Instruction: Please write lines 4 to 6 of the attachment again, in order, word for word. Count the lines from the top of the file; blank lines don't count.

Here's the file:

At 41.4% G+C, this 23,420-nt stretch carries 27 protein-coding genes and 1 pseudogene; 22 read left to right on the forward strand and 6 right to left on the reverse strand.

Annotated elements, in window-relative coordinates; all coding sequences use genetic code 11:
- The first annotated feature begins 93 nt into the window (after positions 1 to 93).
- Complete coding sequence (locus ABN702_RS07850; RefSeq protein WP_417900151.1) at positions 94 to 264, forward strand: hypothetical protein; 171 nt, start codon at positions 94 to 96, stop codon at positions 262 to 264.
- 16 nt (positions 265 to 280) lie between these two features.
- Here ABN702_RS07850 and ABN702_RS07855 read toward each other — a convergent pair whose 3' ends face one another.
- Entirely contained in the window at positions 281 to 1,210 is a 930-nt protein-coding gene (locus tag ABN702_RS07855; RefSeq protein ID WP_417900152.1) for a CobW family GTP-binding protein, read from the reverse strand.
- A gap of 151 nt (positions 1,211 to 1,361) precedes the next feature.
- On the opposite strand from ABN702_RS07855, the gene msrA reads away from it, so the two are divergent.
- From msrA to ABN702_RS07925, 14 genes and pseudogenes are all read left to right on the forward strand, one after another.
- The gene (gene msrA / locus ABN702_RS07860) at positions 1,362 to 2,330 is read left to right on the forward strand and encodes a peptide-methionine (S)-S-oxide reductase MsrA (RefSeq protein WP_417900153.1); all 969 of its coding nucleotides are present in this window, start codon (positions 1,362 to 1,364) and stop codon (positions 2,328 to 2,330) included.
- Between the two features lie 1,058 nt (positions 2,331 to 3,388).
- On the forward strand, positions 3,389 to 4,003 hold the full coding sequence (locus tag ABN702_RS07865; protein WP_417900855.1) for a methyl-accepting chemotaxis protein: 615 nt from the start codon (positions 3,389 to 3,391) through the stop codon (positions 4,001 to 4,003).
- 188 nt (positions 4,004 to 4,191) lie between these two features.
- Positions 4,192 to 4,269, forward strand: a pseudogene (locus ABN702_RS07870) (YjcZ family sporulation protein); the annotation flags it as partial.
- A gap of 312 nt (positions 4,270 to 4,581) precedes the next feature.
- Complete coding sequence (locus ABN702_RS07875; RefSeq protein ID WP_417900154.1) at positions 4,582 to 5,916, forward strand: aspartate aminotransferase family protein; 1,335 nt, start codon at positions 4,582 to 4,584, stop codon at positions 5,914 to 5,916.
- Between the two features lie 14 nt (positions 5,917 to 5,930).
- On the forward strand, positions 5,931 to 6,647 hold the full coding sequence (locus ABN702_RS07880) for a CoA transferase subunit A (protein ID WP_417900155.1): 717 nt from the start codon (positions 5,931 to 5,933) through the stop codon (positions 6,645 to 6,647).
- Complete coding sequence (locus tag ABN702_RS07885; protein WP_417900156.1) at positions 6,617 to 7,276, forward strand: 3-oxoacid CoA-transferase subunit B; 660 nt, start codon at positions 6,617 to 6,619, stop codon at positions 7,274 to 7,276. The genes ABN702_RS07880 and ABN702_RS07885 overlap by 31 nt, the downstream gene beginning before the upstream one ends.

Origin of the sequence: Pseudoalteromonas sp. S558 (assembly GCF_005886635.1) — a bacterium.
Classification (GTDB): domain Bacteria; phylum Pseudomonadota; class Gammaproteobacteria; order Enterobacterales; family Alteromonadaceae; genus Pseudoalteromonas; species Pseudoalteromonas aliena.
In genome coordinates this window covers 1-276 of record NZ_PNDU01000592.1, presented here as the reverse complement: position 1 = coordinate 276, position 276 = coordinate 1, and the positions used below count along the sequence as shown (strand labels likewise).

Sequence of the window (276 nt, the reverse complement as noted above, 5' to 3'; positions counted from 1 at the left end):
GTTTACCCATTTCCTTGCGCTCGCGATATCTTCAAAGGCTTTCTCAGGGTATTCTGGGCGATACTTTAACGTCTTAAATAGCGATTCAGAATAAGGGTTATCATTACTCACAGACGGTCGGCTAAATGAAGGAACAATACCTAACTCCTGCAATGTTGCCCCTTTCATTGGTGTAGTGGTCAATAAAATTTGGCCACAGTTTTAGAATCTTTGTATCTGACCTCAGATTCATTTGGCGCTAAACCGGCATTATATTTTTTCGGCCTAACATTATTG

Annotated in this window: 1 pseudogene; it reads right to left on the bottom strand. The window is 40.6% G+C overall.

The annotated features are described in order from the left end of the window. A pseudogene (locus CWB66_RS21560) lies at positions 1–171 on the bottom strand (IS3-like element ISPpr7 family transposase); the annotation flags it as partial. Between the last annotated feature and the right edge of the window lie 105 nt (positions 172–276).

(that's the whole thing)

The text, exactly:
- Complete coding sequence (locus ABN702_RS07850; RefSeq protein WP_417900151.1) at positions 94 to 264, forward strand: hypothetical protein; 171 nt, start codon at positions 94 to 96, stop codon at positions 262 to 264.
- 16 nt (positions 265 to 280) lie between these two features.
- Here ABN702_RS07850 and ABN702_RS07855 read toward each other — a convergent pair whose 3' ends face one another.